Spruced-up swirls

Focus-Science and Technology - - Megapixel -

EACH SPRING, TEN­DRILS of brightly coloured spruce pollen swirl over the sur­face of Bavaria’s Lake Stern­berg. Un­like flow­er­ing plants, which are typ­i­cally pol­li­nated by in­sects, spruce trees rely on ran­dom wind cur­rents to dis­perse their pollen. Ob­vi­ously, this is a much less pre­cise process, which means that vast quan­ti­ties must be pro­duced in or­der to en­able suc­cess­ful re­pro­duc­tion. As a re­sult much of the pollen ends up go­ing astray, cre­at­ing large de­posits of thick yel­low dust as seen here.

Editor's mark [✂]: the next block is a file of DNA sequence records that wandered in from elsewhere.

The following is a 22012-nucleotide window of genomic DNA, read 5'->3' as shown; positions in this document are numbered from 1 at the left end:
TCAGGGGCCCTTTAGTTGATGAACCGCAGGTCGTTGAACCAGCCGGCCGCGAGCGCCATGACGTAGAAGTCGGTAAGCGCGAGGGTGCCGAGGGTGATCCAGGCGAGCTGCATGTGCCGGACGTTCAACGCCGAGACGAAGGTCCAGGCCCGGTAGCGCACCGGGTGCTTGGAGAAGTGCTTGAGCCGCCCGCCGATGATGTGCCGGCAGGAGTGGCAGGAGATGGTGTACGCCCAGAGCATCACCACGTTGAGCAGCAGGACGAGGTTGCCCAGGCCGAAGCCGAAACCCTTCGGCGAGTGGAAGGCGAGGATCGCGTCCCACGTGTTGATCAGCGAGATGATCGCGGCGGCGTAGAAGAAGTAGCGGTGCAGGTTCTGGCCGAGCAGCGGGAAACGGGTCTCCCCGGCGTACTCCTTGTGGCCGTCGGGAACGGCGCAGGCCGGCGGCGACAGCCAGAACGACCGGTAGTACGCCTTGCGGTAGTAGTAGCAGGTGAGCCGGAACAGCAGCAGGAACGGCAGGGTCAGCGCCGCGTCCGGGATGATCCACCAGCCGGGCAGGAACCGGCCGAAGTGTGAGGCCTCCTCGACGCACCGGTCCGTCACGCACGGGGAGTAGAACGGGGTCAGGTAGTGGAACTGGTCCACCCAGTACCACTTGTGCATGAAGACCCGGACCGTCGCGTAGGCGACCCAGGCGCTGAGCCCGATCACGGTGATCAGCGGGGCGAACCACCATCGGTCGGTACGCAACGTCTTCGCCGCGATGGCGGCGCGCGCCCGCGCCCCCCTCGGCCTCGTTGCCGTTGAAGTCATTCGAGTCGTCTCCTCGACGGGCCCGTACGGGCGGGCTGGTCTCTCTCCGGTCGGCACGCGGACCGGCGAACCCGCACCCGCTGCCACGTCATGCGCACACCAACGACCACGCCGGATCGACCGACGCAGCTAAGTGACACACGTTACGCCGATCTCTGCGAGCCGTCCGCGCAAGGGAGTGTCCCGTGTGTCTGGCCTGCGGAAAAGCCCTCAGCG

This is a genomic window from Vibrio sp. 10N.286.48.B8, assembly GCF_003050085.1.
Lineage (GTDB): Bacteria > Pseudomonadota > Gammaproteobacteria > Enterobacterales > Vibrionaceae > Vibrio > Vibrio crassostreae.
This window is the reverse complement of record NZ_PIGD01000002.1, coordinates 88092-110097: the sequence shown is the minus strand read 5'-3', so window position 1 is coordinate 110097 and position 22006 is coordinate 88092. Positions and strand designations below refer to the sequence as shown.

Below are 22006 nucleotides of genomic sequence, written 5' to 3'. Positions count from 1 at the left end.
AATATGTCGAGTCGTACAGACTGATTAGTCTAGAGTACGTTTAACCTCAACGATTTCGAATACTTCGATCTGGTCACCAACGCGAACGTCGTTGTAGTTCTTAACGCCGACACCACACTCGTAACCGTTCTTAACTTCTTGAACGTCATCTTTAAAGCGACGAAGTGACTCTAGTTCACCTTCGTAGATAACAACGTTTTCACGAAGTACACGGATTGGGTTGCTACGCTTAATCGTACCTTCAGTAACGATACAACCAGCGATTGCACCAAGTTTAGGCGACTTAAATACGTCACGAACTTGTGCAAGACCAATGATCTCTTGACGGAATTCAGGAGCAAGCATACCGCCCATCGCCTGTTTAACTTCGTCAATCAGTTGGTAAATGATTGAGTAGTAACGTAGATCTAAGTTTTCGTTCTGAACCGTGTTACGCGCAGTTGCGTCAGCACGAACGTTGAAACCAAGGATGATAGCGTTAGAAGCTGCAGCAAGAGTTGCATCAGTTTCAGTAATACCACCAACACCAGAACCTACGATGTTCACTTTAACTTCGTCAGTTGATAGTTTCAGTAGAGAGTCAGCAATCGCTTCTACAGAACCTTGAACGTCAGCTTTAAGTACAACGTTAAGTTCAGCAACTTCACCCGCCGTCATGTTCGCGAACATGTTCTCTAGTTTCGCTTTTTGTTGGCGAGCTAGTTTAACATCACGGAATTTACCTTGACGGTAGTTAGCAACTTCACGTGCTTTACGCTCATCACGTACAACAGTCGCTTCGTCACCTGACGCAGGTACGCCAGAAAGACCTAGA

“Pollen from spruce and pine keep their struc­ture in wa­ter, whereas other pollen bursts,” says Chris­tian Bergmann from the Ger­man Pollen In­for­ma­tion Ser­vice. “Large quan­ti­ties are re­leased when con­di­tions are sunny, dry and a bit windy. Ev­ery year you of­ten see pine and spruce pollen in the wa­ter – even in the Baltic Sea.”

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